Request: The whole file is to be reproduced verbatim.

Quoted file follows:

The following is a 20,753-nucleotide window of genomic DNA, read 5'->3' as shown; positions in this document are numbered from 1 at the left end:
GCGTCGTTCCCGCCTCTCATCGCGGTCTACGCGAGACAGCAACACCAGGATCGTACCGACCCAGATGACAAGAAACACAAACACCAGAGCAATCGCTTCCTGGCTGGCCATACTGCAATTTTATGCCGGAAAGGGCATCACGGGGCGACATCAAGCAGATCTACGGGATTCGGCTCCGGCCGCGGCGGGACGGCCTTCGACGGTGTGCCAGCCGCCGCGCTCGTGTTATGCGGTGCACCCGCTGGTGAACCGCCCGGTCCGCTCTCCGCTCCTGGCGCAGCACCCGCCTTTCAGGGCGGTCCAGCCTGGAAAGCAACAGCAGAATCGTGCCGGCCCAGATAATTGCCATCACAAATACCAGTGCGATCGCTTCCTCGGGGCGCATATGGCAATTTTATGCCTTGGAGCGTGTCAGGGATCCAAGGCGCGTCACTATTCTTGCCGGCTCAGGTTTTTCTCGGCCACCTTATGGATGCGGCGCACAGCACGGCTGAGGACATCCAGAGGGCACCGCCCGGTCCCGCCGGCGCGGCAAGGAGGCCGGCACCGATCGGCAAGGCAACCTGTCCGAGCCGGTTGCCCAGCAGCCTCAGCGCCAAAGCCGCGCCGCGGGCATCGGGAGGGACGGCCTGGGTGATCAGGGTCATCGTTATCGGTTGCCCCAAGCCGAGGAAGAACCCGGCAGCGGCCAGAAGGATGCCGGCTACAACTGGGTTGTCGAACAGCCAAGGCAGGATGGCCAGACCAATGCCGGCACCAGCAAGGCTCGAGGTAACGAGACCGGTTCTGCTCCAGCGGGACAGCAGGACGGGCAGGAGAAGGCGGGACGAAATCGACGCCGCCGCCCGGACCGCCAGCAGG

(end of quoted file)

The following is a 20,753-nucleotide window of genomic DNA, read 5'->3' as shown; positions in this document are numbered from 1 at the left end:
GCGTCGTTCCCGCCTCTCATCGCGGTCTACGCGAGACAGCAACACCAGGATCGTACCGACCCAGATGACAAGAAACACAAACACCAGAGCAATCGCTTCCTGGCTGGCCATACTGCAATTTTATGCCGGAAAGGGCATCACGGGGCGACATCAAGCAGATCTACGGGATTCGGCTCCGGCCGCGGCGGGACGGCCTTCGACGGTGTGCCAGCCGCCGCGCTCGTGTTATGCGGTGCACCCGCTGGTGAACCGCCCGGTCCGCTCTCCGCTCCTGGCGCAGCACCCGCCTTTCAGGGCGGTCCAGCCTGGAAAGCAACAGCAGAATCGTGCCGGCCCAGATAATTGCCATCACAAATACCAGTGCGATCGCTTCCTCGGGGCGCATATGGCAATTTTATGCCTTGGAGCGTGTCAGGGATCCAAGGCGCGTCACTATTCTTGCCGGCTCAGGTTTTTCTCGGCCACCTTATGGATGCGGCGCACAGCACGGCTGAGGACATCCAGAGGGCACCGCCCGGTCCCGCCGGCGCGGCAAGGAGGCCGGCACCGATCGGCAAGGCAACCTGTCCGAGCCGGTTGCCCAGCAGCCTCAGCGCCAAAGCCGCGCCGCGGGCATCGGGAGGGACGGCCTGGGTGATCAGGGTCATCGTTATCGGTTGCCCCAAGCCGAGGAAGAACCCGGCAGCGGCCAGAAGGATGCCGGCTACAACTGGGTTGTCGAACAGCCAAGGCAGGATGGCCAGACCAATGCCGGCACCAGCAAGGCTCGAGGTAACGAGACCGGTTCTGCTCCAGCGGGACAGCAGGACGGGCAGGAGAAGGCGGGACGAAATCGACGCCGCCGCCCGGACCGCCAGCAGG